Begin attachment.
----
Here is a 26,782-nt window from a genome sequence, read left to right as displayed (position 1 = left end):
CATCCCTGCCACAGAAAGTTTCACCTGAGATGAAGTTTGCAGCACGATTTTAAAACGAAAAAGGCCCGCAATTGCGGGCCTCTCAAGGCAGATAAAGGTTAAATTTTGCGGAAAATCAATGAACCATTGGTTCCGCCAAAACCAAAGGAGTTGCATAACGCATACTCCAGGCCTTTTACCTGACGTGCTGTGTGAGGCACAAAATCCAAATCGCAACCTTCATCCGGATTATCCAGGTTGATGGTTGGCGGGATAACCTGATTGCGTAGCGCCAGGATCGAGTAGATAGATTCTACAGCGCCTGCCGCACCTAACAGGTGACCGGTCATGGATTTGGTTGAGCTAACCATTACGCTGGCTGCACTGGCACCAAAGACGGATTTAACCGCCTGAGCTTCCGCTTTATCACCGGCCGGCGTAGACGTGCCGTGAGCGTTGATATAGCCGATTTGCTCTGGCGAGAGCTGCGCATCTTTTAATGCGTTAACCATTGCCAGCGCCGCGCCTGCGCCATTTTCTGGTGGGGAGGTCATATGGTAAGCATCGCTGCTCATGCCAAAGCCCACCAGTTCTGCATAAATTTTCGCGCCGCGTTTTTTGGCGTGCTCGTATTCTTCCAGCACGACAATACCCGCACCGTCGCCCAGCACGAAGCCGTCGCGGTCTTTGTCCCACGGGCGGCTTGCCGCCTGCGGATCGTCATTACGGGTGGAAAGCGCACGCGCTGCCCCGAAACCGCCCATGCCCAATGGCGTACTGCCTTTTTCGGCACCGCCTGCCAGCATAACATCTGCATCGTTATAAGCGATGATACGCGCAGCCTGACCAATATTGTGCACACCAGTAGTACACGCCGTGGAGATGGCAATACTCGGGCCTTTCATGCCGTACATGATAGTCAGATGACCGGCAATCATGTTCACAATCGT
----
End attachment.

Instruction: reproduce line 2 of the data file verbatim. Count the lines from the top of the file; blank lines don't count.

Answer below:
CATCCCTGCCACAGAAAGTTTCACCTGAGATGAAGTTTGCAGCACGATTTTAAAACGAAAAAGGCCCGCAATTGCGGGCCTCTCAAGGCAGATAAAGGTTAAATTTTGCGGAAAATCAATGAACCATTGGTTCCGCCAAAACCAAAGGAGTTGCATAACGCATACTCCAGGCCTTTTACCTGACGTGCTGTGTGAGGCACAAAATCCAAATCGCAACCTTCATCCGGATTATCCAGGTTGATGGTTGGCGGGATAACCTGATTGCGTAGCGCCAGGATCGAGTAGATAGATTCTACAGCGCCTGCCGCACCTAACAGGTGACCGGTCATGGATTTGGTTGAGCTAACCATTACGCTGGCTGCACTGGCACCAAAGACGGATTTAACCGCCTGAGCTTCCGCTTTATCACCGGCCGGCGTAGACGTGCCGTGAGCGTTGATATAGCCGATTTGCTCTGGCGAGAGCTGCGCATCTTTTAATGCGTTAACCATTGCCAGCGCCGCGCCTGCGCCATTTTCTGGTGGGGAGGTCATATGGTAAGCATCGCTGCTCATGCCAAAGCCCACCAGTTCTGCATAAATTTTCGCGCCGCGTTTTTTGGCGTGCTCGTATTCTTCCAGCACGACAATACCCGCACCGTCGCCCAGCACGAAGCCGTCGCGGTCTTTGTCCCACGGGCGGCTTGCCGCCTGCGGATCGTCATTACGGGTGGAAAGCGCACGCGCTGCCCCGAAACCGCCCATGCCCAATGGCGTACTGCCTTTTTCGGCACCGCCTGCCAGCATAACATCTGCATCGTTATAAGCGATGATACGCGCAGCCTGACCAATATTGTGCACACCAGTAGTACACGCCGTGGAGATGGCAATACTCGGGCCTTTCATGCCGTACATGATAGTCAGATGACCGGCAATCATGTTCACAATCGT